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Trophies Are So Important - Lansdown

Steve Lansdown has spoken of the importance he places on Bristol City breaking their 60-year title hoodoo this year.

City’s last six promotions – in 1965, 1976, 1984, 1990, 1998 and 2007 – have all been as runners-up.

Not since 1954/55 has the club clinched a title, when Pat Beasley’s side landed the Division Three South championship.

“Winning the title is something I want,” he told bcfc.co.uk.

“We’ve had promotion-winning teams but no one has won the title since 1955; the closest we got was in 1990 when we came second to (Bristol) Rovers.

“Bearing in mind we’re going to have a museum at the rebuilt Ashton Gate, we want trophies to put in it!”

In between City have landed the Football League Trophy twice; in its guise as the Freight Rover Trophy in 1986 and LDV Vans Trophy in 2003. They were also Anglo-Scottish Cup winners in 1978.

Another trophy could be added to the mix on Sunday when City tackle Walsall at Wembley in the Johnstone’s Paint Trophy final (3.30pm kick-off).

Lansdown remembers fondly City’s last appearance in the same competition.

“That was our first trophy since the last time we won the same competition in 1986,” he said of the 2003 victory over Carlisle United at the Millennium Stadium.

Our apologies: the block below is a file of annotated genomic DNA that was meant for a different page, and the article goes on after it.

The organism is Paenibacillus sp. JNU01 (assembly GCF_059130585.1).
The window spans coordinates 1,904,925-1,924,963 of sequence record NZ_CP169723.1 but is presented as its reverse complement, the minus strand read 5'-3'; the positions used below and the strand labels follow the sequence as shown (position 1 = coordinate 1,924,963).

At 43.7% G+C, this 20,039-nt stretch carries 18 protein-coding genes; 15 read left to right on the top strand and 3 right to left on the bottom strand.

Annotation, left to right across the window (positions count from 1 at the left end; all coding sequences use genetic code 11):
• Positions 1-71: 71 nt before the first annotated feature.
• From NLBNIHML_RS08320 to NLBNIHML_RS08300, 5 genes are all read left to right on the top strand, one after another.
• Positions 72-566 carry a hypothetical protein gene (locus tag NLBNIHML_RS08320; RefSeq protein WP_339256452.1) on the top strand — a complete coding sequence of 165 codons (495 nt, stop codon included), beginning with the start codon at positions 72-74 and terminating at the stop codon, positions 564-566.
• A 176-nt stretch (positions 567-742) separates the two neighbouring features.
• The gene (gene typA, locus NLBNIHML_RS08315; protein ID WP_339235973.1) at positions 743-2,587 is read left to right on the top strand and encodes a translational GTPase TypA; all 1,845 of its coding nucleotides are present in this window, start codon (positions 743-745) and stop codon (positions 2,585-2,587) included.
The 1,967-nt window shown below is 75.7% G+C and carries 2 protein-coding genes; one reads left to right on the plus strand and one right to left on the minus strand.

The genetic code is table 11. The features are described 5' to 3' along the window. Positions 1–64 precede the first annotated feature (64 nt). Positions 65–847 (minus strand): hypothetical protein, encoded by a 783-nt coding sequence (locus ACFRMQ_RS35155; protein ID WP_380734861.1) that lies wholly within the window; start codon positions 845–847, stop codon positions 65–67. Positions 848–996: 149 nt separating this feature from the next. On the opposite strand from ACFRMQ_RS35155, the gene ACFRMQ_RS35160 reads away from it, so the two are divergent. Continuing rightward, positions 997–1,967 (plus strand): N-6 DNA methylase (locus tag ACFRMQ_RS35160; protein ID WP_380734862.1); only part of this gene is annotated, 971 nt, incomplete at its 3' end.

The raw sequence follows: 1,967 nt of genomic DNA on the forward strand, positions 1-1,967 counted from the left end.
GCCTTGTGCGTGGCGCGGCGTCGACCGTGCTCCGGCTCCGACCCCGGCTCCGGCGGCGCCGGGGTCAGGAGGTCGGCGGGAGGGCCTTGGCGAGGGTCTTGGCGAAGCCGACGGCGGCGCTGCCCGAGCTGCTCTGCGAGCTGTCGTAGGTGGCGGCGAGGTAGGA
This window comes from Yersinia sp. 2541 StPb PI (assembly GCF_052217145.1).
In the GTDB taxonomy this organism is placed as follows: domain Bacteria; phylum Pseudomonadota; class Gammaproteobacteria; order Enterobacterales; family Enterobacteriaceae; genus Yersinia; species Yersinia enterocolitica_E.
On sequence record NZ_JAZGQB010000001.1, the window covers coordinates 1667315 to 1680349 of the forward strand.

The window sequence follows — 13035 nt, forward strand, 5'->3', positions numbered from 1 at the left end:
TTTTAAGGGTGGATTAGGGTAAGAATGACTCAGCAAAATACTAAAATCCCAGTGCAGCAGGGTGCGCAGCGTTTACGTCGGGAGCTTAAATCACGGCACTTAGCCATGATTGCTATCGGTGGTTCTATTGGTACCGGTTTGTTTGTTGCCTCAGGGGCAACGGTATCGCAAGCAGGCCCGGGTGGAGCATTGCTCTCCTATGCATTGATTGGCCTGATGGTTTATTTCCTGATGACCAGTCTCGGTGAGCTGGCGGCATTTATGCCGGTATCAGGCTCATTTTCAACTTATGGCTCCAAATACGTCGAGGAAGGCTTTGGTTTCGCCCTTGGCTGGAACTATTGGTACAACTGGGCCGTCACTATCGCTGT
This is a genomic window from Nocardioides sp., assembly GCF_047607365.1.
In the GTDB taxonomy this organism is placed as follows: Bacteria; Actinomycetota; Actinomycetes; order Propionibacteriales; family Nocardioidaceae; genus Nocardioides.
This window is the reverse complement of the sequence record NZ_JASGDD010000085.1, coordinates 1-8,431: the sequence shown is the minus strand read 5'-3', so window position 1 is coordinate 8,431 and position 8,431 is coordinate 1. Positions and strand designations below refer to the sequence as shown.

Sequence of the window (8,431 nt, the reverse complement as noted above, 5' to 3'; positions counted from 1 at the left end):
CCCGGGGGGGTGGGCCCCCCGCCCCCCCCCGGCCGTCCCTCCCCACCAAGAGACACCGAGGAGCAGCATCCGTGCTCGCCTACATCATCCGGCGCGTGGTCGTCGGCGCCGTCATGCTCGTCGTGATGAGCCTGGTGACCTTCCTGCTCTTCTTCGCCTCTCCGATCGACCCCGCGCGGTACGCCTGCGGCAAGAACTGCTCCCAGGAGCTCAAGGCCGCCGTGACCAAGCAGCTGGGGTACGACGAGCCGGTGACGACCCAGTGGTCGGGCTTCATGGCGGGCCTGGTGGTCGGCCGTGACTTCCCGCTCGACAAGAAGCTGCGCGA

“That’s why I’m so keen for us to win the League One title this season because the last one was the 1954/55 Division Three South.

“It was a great day in Cardiff. There were some big characters in the team like Scott Murray, Louis Carey, Lee Peacock and Peter Beadle.

“The thing that sticks in my memory was going down to the pitch before kick-off and looking up at the red and white of Bristol City.

“To have nearly 40,000 fans streaming across the Severn Bridge to see us win the game, even if it wasn’t a great match, it was great.

“Of course we hoped it was going to be the first of many, but after that we lost in the play-off semi-finals, then a year later in the final itself.

“It took us nine years to get out of League One last time and we pushed on to be just one game from the Premier League.

“The learning curve came in the Championship, from after Gary (Johnson) left and then on. We were chasing things and we were paying too much money for them.

“We paid the price. The learning curve was financial, but I describe it as value for money.”